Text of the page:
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The Art of Tasting

How to Taste Chocolate

Tasting is not eating. It’s about focus, attention, and connection with your senses. Each individuals’ sensory evaluation is unique to themselves (seeing, hearing, smelling, tasting & touching), and there is no “right or wrong” when tasting chocolate. Discussing your perception with others brings out subjective differences, which leads to a more interesting discussion. Use your senses, understand the perceptions, and discover how to taste & share your experience.


Taste Multiple Origins or Vareties:

When tasting chocolate, it’s easier to distinguish nuances when comparing different chocolates to one another in the same tasting session. Whether it be different single origin blends or flavor inclusions, anywhere from four to eight varieties allows for a more complex sensory journey, but even just two varieties will yield a stronger “tasting experience.”

Chocolate’s Temperature:

Chocolate should be kept dry and cool, between 63°-70°, with the ideal tasting temperature at 70° -72°. The temperature will play an important role in the sensory experience, as it provides the proper environment to yield the proper “snap.”


If you are hosting a tasting party, or just tasting with a couple friends or colleagues, it is good to share your thoughts with one another to discuss different flavor notes and aromas picked up in your tasting experience. Now, at first, it may be difficult to identify what flavor profile you think you might be picking up, so an aroma wheel is beneficial in identifying perceived flavors:

View a chocolate sensory experience wheel to facilitate identifying recognized aromas, mouthfeel, & taste, created by Barry Callebaut

Palate Cleanser:

When tasting multiple varieties of chocolate, it is important to cleanse your palate in between varietals so the flavors & aromas do not overlap one another. After fully tasting one blend, “cleanse your palate.” The preferred cleanser is water crackers, followed by a sip of water to cleanse properly for the next tasting.

Step 1: Look

Place the chocolate out on a well-lit piece of white paper or tablecloth to elevate its visual appearance with a white background. Look at each of the chocolates laid out and pay attention to the color of each blend. Some may appear stronger or weaker than others in intensity, while some others may have slightly colored hues. If you are tasting different single-origins of a similar cocoa percentage, do they look different compared to one another? Chocolate from continental-African countries may be darker in color than a chocolate from Madagascar, which typically has a more reddish-tone; some South American beans may have a more amber-toned shade, but compare and contrast the look of each blend to evaluate the difference in appearance and how it may relate to the other sensories.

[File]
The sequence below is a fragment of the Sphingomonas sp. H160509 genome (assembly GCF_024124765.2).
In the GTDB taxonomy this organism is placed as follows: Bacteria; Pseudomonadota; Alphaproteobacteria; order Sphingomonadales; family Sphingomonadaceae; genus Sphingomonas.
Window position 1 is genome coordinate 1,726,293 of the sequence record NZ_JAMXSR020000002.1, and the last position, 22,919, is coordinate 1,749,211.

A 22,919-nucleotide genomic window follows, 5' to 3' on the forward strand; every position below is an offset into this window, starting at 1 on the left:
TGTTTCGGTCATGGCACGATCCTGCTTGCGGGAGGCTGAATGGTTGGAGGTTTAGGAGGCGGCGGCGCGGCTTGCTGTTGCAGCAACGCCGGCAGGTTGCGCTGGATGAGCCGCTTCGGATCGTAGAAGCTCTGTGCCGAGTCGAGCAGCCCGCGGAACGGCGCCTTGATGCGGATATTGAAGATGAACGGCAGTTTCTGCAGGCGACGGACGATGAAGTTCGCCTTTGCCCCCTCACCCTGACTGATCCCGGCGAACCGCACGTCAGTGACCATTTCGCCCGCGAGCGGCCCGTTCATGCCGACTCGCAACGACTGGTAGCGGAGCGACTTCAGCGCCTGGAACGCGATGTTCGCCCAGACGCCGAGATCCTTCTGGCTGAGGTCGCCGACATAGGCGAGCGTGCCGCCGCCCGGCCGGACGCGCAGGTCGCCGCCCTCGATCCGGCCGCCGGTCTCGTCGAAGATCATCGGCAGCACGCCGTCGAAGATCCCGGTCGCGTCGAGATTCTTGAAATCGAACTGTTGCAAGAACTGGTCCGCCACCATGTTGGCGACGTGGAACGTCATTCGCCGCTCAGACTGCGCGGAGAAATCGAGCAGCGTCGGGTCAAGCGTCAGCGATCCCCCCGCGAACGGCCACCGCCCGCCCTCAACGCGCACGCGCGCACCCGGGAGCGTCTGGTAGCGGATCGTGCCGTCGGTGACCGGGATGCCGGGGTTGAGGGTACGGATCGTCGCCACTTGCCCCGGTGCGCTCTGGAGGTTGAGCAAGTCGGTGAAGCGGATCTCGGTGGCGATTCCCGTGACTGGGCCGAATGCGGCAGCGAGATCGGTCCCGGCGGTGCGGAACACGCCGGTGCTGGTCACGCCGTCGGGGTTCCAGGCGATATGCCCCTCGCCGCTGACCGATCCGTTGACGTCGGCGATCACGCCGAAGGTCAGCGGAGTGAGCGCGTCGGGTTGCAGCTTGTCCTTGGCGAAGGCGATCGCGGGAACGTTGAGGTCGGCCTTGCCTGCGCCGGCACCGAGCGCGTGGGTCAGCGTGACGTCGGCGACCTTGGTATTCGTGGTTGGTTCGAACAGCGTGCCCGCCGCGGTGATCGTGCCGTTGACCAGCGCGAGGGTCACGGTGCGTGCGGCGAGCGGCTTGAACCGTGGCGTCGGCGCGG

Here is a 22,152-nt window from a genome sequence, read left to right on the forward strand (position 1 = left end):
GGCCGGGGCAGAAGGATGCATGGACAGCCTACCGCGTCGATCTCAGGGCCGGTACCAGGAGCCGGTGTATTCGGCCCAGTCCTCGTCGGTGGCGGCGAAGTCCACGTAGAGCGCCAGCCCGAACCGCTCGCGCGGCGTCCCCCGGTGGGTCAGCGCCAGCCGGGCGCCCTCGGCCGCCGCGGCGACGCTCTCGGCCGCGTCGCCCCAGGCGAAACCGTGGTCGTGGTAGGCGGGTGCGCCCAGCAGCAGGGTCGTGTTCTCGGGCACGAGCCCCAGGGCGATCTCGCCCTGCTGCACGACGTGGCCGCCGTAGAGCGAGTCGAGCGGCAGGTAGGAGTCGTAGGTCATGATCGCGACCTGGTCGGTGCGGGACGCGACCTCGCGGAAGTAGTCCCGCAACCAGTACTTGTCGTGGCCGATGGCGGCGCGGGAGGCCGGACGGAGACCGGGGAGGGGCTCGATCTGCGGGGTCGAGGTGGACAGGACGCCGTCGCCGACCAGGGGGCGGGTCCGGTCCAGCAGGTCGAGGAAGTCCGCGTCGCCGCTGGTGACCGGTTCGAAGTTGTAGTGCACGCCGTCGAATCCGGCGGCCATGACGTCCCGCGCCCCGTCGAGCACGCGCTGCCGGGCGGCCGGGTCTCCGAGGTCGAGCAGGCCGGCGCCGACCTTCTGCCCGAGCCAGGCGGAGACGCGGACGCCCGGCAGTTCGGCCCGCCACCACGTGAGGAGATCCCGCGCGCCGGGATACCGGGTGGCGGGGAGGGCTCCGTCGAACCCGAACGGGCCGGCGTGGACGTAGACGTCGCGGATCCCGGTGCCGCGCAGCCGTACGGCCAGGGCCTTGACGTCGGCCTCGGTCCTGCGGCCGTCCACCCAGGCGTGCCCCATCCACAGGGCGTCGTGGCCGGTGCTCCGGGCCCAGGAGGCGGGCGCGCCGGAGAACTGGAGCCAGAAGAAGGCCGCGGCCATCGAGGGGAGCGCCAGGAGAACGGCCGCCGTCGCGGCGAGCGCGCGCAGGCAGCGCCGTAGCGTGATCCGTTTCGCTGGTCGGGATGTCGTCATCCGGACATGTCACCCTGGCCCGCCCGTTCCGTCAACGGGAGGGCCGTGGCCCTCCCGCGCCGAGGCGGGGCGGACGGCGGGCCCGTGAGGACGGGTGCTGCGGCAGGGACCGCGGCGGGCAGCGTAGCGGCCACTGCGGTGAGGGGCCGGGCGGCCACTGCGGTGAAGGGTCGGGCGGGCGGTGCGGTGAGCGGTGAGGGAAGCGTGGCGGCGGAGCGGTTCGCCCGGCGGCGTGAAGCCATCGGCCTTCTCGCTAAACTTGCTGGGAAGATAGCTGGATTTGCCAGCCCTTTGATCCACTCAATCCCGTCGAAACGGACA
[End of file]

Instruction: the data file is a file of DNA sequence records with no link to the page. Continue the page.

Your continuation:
Step 2: Touch

Actually feeling the chocolate will incorporate your next sense into the experience. Pay attention to how it feels in your hand; note finger sensitivity, softeness vs. hardness, resistance, & bend vs. break. Do not keep the chocolate in your hands for too long, as the human body temp is enough to melt chocolate (which is why chocolate melts in your hand!), but touch the chocolate just enough to get a sense of the surface feel.

Step 3: Hear

An important step in the tasting experience is listening for the “snap” when the chocolate is broken in your hand.

After the touch experience, bring the chocolate close to your ear, and snap it. Listen closely to the sound of the snap and whether it was clear or dull. Generally speaking, the louder the snap, the higher the cocoa butter content, the higher quality the chocolate. Well-tempered chocolate will omit a louder snap, whereas a lower-grade chocolate may not make any snap at all.

Step 4: Smell

After snapping the chocolate, get a whiff of the chocolate’s aroma (smell the chocolate). You may discover a bouquet of aromatic notes, and when sampling single-origin blends, you likely will pick up different notes for each origin. Note the intensity of the smell: if it is strong or weak, and the overall complexity of the smell. You may notice fruity notes, some floral, some aged, etc. The aromas are linked to the chocolate’s flavors, and it helps you identify them once you actually start tasting.

To get a better sense of what you might be noticing, an aroma wheel is helpful in identifying what you might be sensing, which can be viewed above.

Step 5: Taste

What we’re all really here for. Place a piece of the chocolate in your mouth. Let it melt on your tongue to warm it up, chew it a couple times, and let it melt some more. Focus on the flavor that develops as the chocolate melts and progresses across your palate. Tasting chocolate is subjective, so there is no right or wrong in what flavor profiles you might be picking up. Once you start cataloging flavors, you’ll begin to recognize what tastes are more common than others in given origins, differences in flavor perceptions, as well as your new favorite blends.

Palate Cleanser:

When tasting multiple varieties of chocolate, it is important to cleanse your palate in between varietals so the flavors do not overlap one another. After tasting one blend, “cleanse your palate.” The preferred cleanser is water crackers, followed by a sip of water to cleanse properly for the next tasting.


When tasting multiple varieties, use note cards to write down perceptions of the tasting experience, your favorite blends, and to identify what aromas you perceive for each chocolate blend. A chocolate sensory wheel can be viewed at the top of the page!

View/Download an Art of Tasting notes template to facilitate tasting chocolate’s various nuances

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